They tried to hide the information, but they did not succeed too – from the communiqué signed by the economic ministries of the two countries, it is clear that Berlin intends to force Paris to transfer the production of new engines for the Ariane 6 launch vehicle from Normandy to Baden-Württemberg. What does this mean and why the decision is being made right now, says journalist Elena Karaeva.
Seven nannies have a child without an eye, the accuracy of this saying is illustrated by the development of a new heavy rocket, Ariane 6, which has been under way for almost 10 years by the European Space Agency (ESA). And so far not too successful.
Despite the bravura reports about successful tests – though not of the aircraft itself, but only of one of its engines, the 27 countries that make up ESA are unable to reach an elementary consensus on where, how and in what direction to develop the space industry.
Everyone wants to get their piece of the pie, trying not to pay or paying the minimum. Germany was the first to be indignant, sending an angry letter to Brussels back in the spring, in which it questioned both the industry’s strategy and tactics – that is, project financing. In the letter, German experts argued that European aeronautics, if urgent measures are not taken, would be crushed in the competition by both Russia and the United States.
Brussels shook their heads in puzzlement and asked Berlin to solve such problems directly with Paris (France and Germany are the main sponsors of ESA).
And Berlin solved the problem. As usual, in their favor, setting as a condition for increasing funding for the new heavy rocket “Ariane 6” the transfer of hardly the most important component – the production of the Vinci engine – from Norman Vernon to Lampoldshausen, Baden-Württemberg.
And the fact that the “engine” was created in France and became a triumph of design thought for the country’s engineering community – there is an expansion cycle of power obtained from a cocktail of liquid hydrogen and liquid oxygen, and the possibility of launching it five times, which affects the maneuverability of the device already launched into space – so all this is easily covered by the impressive money order that the Germans offered to France (and the ArianeGroupe, which is barely afloat to-day, which, in the absence of such subsidies, can simply go out of orbit, in the literal and figurative sense of the word, job cuts there are at an accelerated pace for several years now).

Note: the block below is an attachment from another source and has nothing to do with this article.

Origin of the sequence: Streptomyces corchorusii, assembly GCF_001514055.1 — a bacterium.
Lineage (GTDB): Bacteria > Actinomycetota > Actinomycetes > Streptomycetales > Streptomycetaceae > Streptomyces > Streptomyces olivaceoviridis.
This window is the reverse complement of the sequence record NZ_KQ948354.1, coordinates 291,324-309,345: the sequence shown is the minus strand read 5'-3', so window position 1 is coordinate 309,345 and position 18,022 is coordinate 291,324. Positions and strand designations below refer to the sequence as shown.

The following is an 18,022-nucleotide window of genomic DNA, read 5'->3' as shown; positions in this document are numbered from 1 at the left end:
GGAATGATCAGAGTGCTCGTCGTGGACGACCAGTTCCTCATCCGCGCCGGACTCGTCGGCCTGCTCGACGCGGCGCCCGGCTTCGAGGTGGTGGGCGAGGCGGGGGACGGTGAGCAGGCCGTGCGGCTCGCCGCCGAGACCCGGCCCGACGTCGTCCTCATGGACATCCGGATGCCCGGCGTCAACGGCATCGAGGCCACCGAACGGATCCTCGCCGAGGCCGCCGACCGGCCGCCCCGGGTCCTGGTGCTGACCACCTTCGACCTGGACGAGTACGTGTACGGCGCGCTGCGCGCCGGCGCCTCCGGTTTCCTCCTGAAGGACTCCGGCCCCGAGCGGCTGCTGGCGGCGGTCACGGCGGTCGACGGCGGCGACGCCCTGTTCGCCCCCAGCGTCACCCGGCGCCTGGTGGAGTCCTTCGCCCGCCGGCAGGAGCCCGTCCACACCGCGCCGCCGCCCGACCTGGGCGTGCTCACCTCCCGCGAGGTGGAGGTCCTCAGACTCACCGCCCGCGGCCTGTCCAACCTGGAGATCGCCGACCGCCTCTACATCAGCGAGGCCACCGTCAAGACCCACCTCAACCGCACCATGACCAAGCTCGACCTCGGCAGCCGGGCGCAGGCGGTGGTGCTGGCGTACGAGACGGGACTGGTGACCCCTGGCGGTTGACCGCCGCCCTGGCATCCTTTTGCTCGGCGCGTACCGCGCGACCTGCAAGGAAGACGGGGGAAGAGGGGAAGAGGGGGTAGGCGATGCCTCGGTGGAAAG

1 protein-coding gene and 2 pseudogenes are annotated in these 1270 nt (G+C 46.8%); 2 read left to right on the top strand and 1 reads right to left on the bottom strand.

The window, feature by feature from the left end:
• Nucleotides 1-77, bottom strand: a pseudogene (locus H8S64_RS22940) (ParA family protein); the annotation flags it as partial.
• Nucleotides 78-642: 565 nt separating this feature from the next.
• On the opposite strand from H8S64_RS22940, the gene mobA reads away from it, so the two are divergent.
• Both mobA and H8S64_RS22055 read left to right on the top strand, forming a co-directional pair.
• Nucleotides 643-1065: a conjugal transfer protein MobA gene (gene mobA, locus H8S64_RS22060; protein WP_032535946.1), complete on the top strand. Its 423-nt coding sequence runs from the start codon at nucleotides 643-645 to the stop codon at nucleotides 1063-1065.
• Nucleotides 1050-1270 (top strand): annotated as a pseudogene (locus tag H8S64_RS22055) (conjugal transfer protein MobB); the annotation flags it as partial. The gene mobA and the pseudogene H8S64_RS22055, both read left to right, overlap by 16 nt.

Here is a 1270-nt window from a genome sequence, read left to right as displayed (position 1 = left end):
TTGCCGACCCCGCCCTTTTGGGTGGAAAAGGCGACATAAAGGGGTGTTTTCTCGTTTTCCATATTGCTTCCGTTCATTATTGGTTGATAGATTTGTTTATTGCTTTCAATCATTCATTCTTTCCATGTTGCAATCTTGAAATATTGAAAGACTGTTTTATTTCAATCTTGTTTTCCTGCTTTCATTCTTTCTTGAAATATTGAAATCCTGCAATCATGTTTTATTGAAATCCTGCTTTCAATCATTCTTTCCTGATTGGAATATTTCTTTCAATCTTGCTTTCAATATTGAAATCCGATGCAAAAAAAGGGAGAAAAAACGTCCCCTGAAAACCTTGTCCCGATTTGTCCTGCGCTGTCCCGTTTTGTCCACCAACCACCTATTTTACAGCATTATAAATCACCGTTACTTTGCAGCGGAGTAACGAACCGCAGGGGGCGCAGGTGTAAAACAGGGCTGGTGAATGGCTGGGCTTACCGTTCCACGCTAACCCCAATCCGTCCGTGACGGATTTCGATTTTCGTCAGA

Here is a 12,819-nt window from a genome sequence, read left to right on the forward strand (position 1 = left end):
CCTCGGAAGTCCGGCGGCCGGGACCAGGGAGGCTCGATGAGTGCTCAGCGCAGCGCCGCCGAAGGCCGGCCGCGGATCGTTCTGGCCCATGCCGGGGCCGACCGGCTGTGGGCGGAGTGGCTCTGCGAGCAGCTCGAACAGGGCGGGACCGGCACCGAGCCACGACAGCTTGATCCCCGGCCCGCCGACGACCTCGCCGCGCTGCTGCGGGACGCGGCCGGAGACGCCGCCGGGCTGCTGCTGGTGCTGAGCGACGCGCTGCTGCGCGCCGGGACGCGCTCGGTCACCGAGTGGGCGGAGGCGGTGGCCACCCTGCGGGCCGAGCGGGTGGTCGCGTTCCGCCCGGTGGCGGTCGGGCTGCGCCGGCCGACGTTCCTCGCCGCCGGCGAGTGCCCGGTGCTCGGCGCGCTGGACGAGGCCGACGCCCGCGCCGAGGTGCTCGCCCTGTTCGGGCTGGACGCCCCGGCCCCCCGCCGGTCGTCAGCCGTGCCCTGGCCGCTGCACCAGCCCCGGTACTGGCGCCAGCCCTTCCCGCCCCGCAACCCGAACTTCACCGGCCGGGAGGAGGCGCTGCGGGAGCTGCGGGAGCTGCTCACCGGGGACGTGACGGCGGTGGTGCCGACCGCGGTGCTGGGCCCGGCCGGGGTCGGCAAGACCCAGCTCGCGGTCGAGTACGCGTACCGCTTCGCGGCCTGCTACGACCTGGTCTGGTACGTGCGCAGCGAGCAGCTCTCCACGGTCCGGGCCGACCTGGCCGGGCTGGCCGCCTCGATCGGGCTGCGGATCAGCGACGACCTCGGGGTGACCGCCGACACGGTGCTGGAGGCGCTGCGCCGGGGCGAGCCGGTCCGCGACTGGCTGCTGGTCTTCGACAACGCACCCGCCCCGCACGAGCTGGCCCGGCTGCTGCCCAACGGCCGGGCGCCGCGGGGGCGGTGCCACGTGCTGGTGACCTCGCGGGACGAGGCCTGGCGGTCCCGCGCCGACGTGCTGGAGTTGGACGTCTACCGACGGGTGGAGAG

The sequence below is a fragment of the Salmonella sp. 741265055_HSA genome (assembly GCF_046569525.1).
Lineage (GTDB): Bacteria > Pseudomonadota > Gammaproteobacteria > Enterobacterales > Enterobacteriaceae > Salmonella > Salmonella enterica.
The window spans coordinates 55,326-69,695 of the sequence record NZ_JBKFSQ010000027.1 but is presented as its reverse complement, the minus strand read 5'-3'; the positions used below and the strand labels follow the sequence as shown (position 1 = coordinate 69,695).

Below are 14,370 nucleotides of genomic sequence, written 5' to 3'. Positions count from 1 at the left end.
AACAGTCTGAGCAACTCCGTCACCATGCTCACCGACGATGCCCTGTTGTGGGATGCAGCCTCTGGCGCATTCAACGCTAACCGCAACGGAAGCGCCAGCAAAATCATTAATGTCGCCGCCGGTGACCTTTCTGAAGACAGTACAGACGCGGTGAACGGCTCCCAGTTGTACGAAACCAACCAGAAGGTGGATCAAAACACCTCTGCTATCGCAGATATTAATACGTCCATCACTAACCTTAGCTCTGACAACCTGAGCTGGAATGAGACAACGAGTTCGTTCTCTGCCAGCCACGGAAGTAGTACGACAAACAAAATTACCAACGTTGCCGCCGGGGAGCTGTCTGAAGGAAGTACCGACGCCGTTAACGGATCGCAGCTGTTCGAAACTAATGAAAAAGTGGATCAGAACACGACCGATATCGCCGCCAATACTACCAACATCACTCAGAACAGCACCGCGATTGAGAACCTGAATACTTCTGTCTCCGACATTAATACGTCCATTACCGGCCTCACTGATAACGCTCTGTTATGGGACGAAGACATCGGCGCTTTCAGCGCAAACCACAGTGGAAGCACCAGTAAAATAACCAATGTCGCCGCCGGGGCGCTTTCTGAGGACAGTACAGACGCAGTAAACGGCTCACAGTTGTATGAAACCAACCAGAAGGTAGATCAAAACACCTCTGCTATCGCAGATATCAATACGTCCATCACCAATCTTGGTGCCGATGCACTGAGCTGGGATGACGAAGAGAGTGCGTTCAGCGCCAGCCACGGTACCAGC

Berlin, expropriating and not too hiding it, French technologies and French know-how, positions itself as the savior of the industry. European solidarity, the ability to lend a shoulder in a difficult situation, oh what a familiar set of words! Paris is pleased that if the engine is eventually rel-eased, and the Ariane 6 roc-ket rises into the air, it will always be possible to say – “And this is our job too.”
Macron, who is not only to be elected for a second term, but also to preside over the EU for the next six months (starting in January), is happy that he managed to coax Merkel once again (and thus enlist the support of German bu-siness elites, without whose tacit approval no significant economic decision can be made in the EU). Two rival sisters received their earrings, but the fact that France was deprived of another plant, another production was closed, and a new line of qualified specialists will be sent to the labor exchange, so who cares now?
Certainly not German industrialists and certainly not Macron himself, since the future unemployed were not and are not included in his electorate. And even more so, what difference does it make if France will have its own aeronautics in another five years? Then Macron himself will disappear, and there will be no one to ask for France’s new defeat in the “Star Wars”.